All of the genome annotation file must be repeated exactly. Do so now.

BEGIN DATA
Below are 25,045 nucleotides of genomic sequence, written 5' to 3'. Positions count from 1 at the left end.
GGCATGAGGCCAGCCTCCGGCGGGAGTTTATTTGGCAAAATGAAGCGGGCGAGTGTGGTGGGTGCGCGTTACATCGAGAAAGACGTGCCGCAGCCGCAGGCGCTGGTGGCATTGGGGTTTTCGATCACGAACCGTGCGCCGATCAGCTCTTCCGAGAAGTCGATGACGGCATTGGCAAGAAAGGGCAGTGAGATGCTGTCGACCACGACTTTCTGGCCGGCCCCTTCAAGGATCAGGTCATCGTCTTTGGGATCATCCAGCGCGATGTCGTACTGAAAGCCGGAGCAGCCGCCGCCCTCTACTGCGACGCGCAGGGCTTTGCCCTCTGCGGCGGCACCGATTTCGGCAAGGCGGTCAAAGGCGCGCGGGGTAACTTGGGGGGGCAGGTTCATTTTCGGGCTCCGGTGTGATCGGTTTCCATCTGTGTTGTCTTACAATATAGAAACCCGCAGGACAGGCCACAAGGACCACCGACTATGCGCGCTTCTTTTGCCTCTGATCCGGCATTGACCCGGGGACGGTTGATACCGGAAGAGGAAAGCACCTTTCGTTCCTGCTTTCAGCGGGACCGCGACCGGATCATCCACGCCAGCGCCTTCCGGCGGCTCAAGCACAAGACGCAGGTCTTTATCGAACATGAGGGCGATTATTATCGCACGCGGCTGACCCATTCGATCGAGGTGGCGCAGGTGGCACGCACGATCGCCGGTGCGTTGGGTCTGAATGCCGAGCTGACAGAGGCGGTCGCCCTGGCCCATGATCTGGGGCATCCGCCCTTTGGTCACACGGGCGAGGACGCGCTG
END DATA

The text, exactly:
Below are 25,045 nucleotides of genomic sequence, written 5' to 3'. Positions count from 1 at the left end.
GGCATGAGGCCAGCCTCCGGCGGGAGTTTATTTGGCAAAATGAAGCGGGCGAGTGTGGTGGGTGCGCGTTACATCGAGAAAGACGTGCCGCAGCCGCAGGCGCTGGTGGCATTGGGGTTTTCGATCACGAACCGTGCGCCGATCAGCTCTTCCGAGAAGTCGATGACGGCATTGGCAAGAAAGGGCAGTGAGATGCTGTCGACCACGACTTTCTGGCCGGCCCCTTCAAGGATCAGGTCATCGTCTTTGGGATCATCCAGCGCGATGTCGTACTGAAAGCCGGAGCAGCCGCCGCCCTCTACTGCGACGCGCAGGGCTTTGCCCTCTGCGGCGGCACCGATTTCGGCAAGGCGGTCAAAGGCGCGCGGGGTAACTTGGGGGGGCAGGTTCATTTTCGGGCTCCGGTGTGATCGGTTTCCATCTGTGTTGTCTTACAATATAGAAACCCGCAGGACAGGCCACAAGGACCACCGACTATGCGCGCTTCTTTTGCCTCTGATCCGGCATTGACCCGGGGACGGTTGATACCGGAAGAGGAAAGCACCTTTCGTTCCTGCTTTCAGCGGGACCGCGACCGGATCATCCACGCCAGCGCCTTCCGGCGGCTCAAGCACAAGACGCAGGTCTTTATCGAACATGAGGGCGATTATTATCGCACGCGGCTGACCCATTCGATCGAGGTGGCGCAGGTGGCACGCACGATCGCCGGTGCGTTGGGTCTGAATGCCGAGCTGACAGAGGCGGTCGCCCTGGCCCATGATCTGGGGCATCCGCCCTTTGGTCACACGGGCGAGGACGCGCTG